Chanceless American Boys

I have been thinking about this tweet since I saw it a week ago.


(I obscured the name and face because it is imitating a real person/celebrity who I’m sure wants nothing to do with it.)

This is a trollish tweet in a stream of invective, but revealing and seemingly autobiographical. We learn so much about this fellow from one angry tweet. We can guess at his family life and academic career. Nobody with a satisfying career or healthy relationships would brood over being “manipulated and humiliated.”

In the early 1990s there was a popular book by a very well-respected poet named Robert Bly called Iron John, that was rooted in the same anxiety; not just that women were moving into leadership roles both inside and outside the home (“managerial moms”) but that there is a lack of good fathering (whether “deadbeat dad” is simply not around or is so exhausted by life that he doesn’t know how to steer his sons into a happier manhood).

Like a lot of young men of my generation, I still felt like a boy in my mid-20s and was struggling feeling like a “grown up,” without a war or adventure to season my soft life. I didn’t have a great relationship with my dad and was never “one of the guys” in male-bonding rituals. The book echoed some of my anxieties, but I didn’t think ceremonial campouts with bonfires and fairytales would help. And it’s hard to argue that the book isn’t a branch of the same tree that bore the toxic fruit above; but in the tweet the central trope of Iron John is stripped of all poetry and reduced to its essence, like a snappish wounded animal.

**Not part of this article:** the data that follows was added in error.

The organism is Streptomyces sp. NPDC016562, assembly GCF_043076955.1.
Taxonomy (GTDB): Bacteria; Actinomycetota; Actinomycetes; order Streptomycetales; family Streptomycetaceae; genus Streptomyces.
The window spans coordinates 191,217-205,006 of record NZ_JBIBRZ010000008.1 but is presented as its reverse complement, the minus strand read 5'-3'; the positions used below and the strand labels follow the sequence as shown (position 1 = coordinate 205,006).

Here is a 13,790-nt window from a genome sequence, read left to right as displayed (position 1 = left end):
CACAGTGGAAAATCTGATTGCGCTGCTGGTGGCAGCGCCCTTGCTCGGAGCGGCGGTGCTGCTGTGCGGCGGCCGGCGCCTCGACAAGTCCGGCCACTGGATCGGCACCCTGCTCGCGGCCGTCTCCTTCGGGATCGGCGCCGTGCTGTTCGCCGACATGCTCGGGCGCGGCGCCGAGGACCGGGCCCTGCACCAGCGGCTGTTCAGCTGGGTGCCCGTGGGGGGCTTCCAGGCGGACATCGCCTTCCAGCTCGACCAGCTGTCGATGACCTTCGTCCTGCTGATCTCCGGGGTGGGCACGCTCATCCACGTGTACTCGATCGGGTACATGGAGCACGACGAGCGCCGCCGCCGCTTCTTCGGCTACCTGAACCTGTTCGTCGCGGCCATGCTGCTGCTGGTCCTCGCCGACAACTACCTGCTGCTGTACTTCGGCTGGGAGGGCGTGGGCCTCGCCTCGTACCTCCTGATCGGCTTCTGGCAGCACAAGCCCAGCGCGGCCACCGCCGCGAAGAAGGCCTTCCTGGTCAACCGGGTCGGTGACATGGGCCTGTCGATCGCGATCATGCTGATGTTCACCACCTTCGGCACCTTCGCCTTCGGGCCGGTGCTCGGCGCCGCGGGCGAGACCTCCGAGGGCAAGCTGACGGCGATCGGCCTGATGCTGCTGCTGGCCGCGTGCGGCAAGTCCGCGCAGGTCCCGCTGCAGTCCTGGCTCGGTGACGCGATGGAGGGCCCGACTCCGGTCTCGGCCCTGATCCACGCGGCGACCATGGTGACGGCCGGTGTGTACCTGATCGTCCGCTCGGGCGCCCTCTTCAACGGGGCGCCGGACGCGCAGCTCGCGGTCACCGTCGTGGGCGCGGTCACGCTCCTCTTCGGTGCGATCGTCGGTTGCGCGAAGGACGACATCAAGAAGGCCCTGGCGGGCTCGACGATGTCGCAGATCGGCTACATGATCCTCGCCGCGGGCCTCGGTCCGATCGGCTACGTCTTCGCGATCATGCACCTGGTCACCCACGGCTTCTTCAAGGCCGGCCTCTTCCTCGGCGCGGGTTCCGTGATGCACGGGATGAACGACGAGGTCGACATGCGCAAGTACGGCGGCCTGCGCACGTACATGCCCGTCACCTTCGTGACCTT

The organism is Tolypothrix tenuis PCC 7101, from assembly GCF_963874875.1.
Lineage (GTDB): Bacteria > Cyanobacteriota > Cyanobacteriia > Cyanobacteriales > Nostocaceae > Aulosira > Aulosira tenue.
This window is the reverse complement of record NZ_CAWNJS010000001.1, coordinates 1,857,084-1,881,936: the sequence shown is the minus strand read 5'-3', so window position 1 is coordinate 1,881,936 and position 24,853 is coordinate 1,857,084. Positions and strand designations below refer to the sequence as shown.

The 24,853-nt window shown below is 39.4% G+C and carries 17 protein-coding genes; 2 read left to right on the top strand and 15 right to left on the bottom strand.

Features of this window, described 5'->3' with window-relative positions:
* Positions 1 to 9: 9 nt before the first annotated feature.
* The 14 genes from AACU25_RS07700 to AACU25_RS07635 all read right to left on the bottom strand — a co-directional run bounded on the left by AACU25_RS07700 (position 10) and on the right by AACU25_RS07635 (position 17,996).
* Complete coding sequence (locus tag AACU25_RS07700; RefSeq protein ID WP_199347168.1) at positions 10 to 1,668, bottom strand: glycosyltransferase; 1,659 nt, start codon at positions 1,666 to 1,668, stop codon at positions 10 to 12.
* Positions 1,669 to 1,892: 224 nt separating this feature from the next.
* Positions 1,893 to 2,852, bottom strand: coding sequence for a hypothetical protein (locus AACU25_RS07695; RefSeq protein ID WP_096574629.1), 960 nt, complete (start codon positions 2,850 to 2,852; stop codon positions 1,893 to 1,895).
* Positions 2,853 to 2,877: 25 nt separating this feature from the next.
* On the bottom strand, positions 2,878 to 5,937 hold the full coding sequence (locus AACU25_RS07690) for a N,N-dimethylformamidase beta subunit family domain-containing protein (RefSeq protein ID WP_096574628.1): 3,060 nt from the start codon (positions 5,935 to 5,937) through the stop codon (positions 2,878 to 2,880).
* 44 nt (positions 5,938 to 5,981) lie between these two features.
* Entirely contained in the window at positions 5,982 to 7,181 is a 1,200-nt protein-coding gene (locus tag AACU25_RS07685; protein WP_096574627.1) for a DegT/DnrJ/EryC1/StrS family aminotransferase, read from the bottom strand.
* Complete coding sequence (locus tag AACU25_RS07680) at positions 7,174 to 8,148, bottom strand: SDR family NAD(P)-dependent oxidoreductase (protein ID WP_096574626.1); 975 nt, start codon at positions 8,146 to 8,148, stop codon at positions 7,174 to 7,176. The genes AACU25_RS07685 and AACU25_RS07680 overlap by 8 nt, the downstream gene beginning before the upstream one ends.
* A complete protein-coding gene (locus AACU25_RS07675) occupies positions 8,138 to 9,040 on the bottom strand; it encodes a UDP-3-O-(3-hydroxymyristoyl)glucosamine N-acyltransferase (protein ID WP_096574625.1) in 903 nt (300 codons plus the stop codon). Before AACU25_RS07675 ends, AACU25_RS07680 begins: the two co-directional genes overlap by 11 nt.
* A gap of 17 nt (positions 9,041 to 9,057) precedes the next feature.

The entire misogynistic enterprise of “men’s rights” both repudiates Bly’s book and validates it. This is where these fatherless, emasculate-feeling boys go if not treated: to packs of other wounded boys to contrive myths about feminism, to threaten and harass women, and to become dangerous to themselves and others. I do not think the feeling of chancelessness has anything to do with the chances given to girls, but blame is always attractive to people who feel like they are failing at life.

As a writer I am interested in this theme of boys becoming men, and the presence or absence of fathers, and the different modes of manhood that a boy might follow. It is one of those themes I discovered after having written several books and now attend to more consciously.

Iron John explores this theme through mythic archetype. I’ve also been inspired by the work of William Brozo, who seems to get inspiration from Iron John but considers multiple archetypes and connects them with novels for children and teens. Brozo led me to think more consciously of the men my literary boys are becoming, and I’ve thought about it more explicitly in my last few books, beginning with The Tanglewood Terror. 

For me, feeling more like a man came not through war or ceremony, but from becoming a parent and losing one. Taking care of others, and especially taking better care of myself. I came to understand that the rootlessness of young men comes not from feminism, but from the toxicity of masculinity, which tends to steer young men away from self-care and nurturing, and toward recklessness and the conquering of weaker things.

I dare say I have stumbled across an actual goal for writing for children that isn’t purely instinctive, I would like to reach these boys before they become this kind of man.

One thought on “Chanceless American Boys

  1. Much admiration for this article, Kurtis, on many levels. The idea of being conscious about your characters will be added to my exploration and discussion of books.

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